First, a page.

During this part of his presentation, Stoyanov played two versions of an anti-corruption television clip that had been produced by the Coalition for raising public awareness of what constituted corruption and of its unacceptability. Following the awareness campaign, the next step in the Coalition's approach is to be monitoring. A corruption monitoring system was being developed, as was a corruption perception index based on time-series survey-based data. The latter revealed that public tolerance of corruption in Bulgaria was declining. Finally, the implementation and organisational elements comprised three main elements - a Steering Committee, a Secretariat, and regional dimensions.

The third presentation was made by Mr. Zbigniew Wesolowski, Vice President of Poland's Supreme Chamber of Control (NIK), who explained the role played by NIK in combating Polish corruption. He explained that NIK is the supreme body of state auditing in Poland. The body is formally subordinate to parliament, though it also collaborates closely with parliament. At the same time, it is quite independent of the government. Wesolowski informed the audience that NIK had conducted some 700 audits in the past three years, as a result of which it had notified the appropriate authorities of 279 cases of serious irregularities.

Wesolowski went on to identify some of the recent legislation adopted in Poland that is at least partly concerned with overcoming corruption. One such law was the 1998 Public Finance Act, which in fact constitutes a public finance code. This establishes, inter alia, clearer rules on the accumulation and expenditure of public resources, and ways to ensure greater transparency. He also provided some detail on the 1997 Political Parties Act, the Act on Limited Economic Activity by Persons Performing Public Duties (August 1997), the amendments to the Criminal Code (September 1998), and the Act on the Mandate of Parliamentary Deputies and Senators (May 1996). Like Mr. Stoyanov, Mr. Wesolowski emphasised his belief that reducing corruption levels would be possible only if government bodies and NGOs co-operated closely.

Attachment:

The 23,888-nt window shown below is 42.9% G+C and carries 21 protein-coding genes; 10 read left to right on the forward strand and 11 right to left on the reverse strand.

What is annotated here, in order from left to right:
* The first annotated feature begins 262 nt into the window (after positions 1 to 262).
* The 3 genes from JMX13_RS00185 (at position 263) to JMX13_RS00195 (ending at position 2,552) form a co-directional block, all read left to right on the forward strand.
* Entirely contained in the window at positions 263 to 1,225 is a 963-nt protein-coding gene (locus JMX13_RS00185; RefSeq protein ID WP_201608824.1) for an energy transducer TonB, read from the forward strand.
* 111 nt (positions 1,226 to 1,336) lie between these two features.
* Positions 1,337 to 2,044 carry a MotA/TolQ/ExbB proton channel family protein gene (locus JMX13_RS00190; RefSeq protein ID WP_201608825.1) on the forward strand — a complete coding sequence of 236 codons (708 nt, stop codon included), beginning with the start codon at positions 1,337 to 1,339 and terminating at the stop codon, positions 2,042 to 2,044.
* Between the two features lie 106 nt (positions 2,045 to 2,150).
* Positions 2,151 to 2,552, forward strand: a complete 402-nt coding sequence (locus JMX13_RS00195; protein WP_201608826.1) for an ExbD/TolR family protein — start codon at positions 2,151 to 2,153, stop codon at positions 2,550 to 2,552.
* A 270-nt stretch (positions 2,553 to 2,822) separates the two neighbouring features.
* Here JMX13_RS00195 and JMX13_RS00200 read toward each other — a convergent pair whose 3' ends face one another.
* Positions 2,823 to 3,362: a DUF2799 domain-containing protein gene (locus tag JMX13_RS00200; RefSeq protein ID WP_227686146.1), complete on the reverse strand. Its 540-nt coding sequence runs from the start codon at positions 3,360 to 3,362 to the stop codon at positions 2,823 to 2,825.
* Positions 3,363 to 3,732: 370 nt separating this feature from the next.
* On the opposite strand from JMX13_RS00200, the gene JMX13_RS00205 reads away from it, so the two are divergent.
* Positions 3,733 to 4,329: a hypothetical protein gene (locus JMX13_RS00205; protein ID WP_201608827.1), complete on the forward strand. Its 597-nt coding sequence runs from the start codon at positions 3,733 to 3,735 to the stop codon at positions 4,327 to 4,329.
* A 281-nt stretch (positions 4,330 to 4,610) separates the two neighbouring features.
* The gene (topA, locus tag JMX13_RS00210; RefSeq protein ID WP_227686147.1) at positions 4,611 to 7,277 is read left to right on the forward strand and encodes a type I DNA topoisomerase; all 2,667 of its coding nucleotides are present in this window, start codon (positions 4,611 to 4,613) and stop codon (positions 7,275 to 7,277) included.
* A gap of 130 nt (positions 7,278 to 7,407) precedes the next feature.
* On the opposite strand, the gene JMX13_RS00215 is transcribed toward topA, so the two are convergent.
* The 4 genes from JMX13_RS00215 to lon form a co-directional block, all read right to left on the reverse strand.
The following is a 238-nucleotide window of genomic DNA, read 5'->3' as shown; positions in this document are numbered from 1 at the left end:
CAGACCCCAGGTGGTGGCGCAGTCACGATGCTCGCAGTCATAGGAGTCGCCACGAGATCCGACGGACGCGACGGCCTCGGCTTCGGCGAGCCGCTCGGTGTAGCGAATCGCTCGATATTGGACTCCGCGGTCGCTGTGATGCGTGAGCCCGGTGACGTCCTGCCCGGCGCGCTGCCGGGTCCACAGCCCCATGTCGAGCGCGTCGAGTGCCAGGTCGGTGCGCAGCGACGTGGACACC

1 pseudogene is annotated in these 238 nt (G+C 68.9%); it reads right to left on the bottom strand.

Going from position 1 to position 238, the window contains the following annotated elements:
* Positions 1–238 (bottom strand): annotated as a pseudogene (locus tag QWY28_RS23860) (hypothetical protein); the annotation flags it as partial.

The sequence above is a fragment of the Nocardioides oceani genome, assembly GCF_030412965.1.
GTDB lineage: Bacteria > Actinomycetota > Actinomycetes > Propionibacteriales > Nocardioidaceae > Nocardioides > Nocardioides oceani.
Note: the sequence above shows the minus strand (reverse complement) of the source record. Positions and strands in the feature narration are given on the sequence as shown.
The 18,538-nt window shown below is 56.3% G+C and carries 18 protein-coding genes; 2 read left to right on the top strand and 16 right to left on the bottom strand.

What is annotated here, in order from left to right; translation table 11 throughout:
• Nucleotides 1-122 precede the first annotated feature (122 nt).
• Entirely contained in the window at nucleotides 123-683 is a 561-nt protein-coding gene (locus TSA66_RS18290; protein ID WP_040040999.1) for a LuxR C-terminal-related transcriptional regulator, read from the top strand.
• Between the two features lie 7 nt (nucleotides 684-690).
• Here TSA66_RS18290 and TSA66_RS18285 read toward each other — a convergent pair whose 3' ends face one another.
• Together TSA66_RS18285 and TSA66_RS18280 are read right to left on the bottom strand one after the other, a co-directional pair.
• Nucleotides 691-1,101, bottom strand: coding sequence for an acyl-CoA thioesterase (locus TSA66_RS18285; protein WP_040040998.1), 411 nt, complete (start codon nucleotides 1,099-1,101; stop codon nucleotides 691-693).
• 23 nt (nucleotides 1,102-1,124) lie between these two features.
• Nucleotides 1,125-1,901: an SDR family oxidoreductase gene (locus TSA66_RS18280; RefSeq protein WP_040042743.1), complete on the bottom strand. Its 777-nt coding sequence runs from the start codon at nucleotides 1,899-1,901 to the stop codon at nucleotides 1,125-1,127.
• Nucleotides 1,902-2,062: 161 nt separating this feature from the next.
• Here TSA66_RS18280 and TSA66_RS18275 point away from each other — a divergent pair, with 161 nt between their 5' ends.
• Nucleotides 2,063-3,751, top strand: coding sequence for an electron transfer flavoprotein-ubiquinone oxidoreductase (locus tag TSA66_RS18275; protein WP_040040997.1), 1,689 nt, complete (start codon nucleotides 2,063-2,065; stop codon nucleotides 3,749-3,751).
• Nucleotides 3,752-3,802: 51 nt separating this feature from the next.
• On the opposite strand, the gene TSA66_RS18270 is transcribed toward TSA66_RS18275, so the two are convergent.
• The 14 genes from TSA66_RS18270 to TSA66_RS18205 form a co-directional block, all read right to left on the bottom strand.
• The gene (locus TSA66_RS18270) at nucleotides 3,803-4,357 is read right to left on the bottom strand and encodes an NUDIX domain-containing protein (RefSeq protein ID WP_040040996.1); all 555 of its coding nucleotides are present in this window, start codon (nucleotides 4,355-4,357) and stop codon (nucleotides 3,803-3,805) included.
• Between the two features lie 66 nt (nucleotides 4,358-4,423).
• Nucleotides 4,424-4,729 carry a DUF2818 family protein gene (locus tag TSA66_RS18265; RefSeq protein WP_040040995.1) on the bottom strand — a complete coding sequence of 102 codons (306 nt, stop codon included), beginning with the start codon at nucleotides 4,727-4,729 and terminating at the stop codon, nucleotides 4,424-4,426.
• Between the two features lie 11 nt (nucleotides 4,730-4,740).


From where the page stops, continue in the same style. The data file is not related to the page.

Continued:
The final paper was delivered by Mr. Gia Kiknadze, Deputy Chair of the Anti-Corruption Research Centre in Georgia. He emphasised that, as the representative of an NGO engaged in combating corruption, he felt it was appropriate to discuss the scale of corruption and the measures being taken to reduce it. His analysis began by outlining the economic problems Georgia had faced since the collapse of the USSR. During the Soviet era, the Georgian economy had been closely integrated with those of the other Soviet republics. But this had all changed since 1991, resulting in severe economic difficulties. The Georgian state had almost gone bankrupt, and in recent years many officials had not received their salaries for months, if at all. At the same time, the state had been unable to deliver many services that citizens had traditionally expected.

This combination of under- or unpaid officials and a shortage of goods and services was highly conducive to corruption, which had increased substantially. In addition, in many areas, the Georgian state had not passed legislation appropriate to the new, post-communist transitional situation; as pointed out by many speakers at the workshop, including Kiknadze, contradictory or inadequate or non- existent legislation is fertile soil for corruption.

However, the dismal situation in Georgia began to improve in 1995, since when there has been a sustained effort to rebuild the Georgian state and develop civil society. Initially, the state's efforts to combat corruption had tended to be rather heavy-handed, which is rarely effective. But attempts to bring more finesse and variety into the anti-corruption struggle became evident in 1996, which was officially declared an anti-corruption year. Several ministers were dismissed, and a number of criminal cases opened. In line with the arguments of Mr. Bykov and Mr. Stoyanov, Mr. Kiknadze maintained that one of the most effective ways to reduce corruption was to reduce the discretionary role of state officials. In this connection, he pointed out that corruption had declined as the state's role in allocating residence permits had disappeared.

On the other hand, as in other countries, the privatisation process had increased opportunities for corruption. One area in which there had been a significant improvement in Georgia was in judicial matters; there had been a major reform, in the design of which foreign agencies and countries (particularly the World Bank, the USA and Germany) had played a very useful role. Finally, the Georgian parliament is deliberating on a new law on conflicts of interest and corruption.